The UK's momentous vote to leave the EU marks the dawn of an unprecedented period of uncertainty for business. The precise nature of the UK's future relationship with the EU and the impact this will have for businesses on their arrangements with consumers is currently unknown, with there being a number of possible models for the future UK/EU trade structure post-Brexit.
Whilst some of the UK consumer protection regime has derived from Europe, these rights have become part of UK law by the passing of UK specific legislation by parliament. It is unclear at present what approach any future government will adopt in connection with this existing regime. Furthermore, the specific impact is likely to depend on how businesses interact with customers, in which jurisdictions these contracts are entered into, as well as the particular sector within which a business operates.
Brexit is unlikely to have been envisaged by most boardrooms when setting up their current consumer facing business and is therefore unlikely to be expressly dealt with in most policies, websites and terms and conditions. Businesses offering goods, digital content and services to consumers will need to give careful thought to their arrangements and understand what the Brexit impact will be. This audit should apply to both new and existing arrangements. So what could the impacts be on the customer journey?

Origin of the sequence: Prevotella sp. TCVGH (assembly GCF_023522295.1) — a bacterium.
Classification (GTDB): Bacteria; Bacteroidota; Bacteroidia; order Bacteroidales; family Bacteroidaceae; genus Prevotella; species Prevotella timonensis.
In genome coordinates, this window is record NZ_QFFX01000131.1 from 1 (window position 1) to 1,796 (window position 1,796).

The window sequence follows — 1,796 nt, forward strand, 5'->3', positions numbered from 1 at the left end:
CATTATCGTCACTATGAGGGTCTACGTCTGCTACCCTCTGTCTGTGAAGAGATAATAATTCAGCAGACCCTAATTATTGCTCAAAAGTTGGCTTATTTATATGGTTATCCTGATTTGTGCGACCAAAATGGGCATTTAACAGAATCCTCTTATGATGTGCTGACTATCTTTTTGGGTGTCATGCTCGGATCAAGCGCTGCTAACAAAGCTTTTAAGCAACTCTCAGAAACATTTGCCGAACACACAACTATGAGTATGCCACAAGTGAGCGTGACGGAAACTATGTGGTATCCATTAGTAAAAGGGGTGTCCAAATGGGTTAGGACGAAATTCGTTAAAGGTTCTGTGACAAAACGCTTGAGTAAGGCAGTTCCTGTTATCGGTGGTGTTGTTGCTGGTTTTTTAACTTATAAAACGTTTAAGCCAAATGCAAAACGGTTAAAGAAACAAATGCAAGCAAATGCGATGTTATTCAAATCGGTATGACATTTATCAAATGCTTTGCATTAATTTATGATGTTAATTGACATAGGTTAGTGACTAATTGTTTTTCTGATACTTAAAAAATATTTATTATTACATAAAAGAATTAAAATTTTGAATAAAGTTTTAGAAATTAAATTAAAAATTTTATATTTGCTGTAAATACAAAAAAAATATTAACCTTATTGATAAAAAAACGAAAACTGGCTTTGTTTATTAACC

Legal risks - there are potential impacts across the entire customer journey. Could Brexit amount to force majeure or trigger a right to terminate? How are any references to the EU likely to be interpreted postBrexit? This is more likely to be an issue for businesses operating within a highly regulated sector, or for those selling to customers internationally. It will be important to understand what you presently say on rights to vary the goods, digital content or services, or how they may be impacted by changes to the consumer protection regime in the future. Price variation wording is likely to need careful consideration as exchange rates may continue to fluctuate.
Commercial risks - there will be wider commercial impacts on the consumer journey, particularly for businesses operating internationally. Whether the present legal regime changes or not, it is likely that an increasing divergence between the rights of UK citizens compared with their European counterparts could develop over time, causing cost and practical issues for those businesses looking to streamline and align international operations.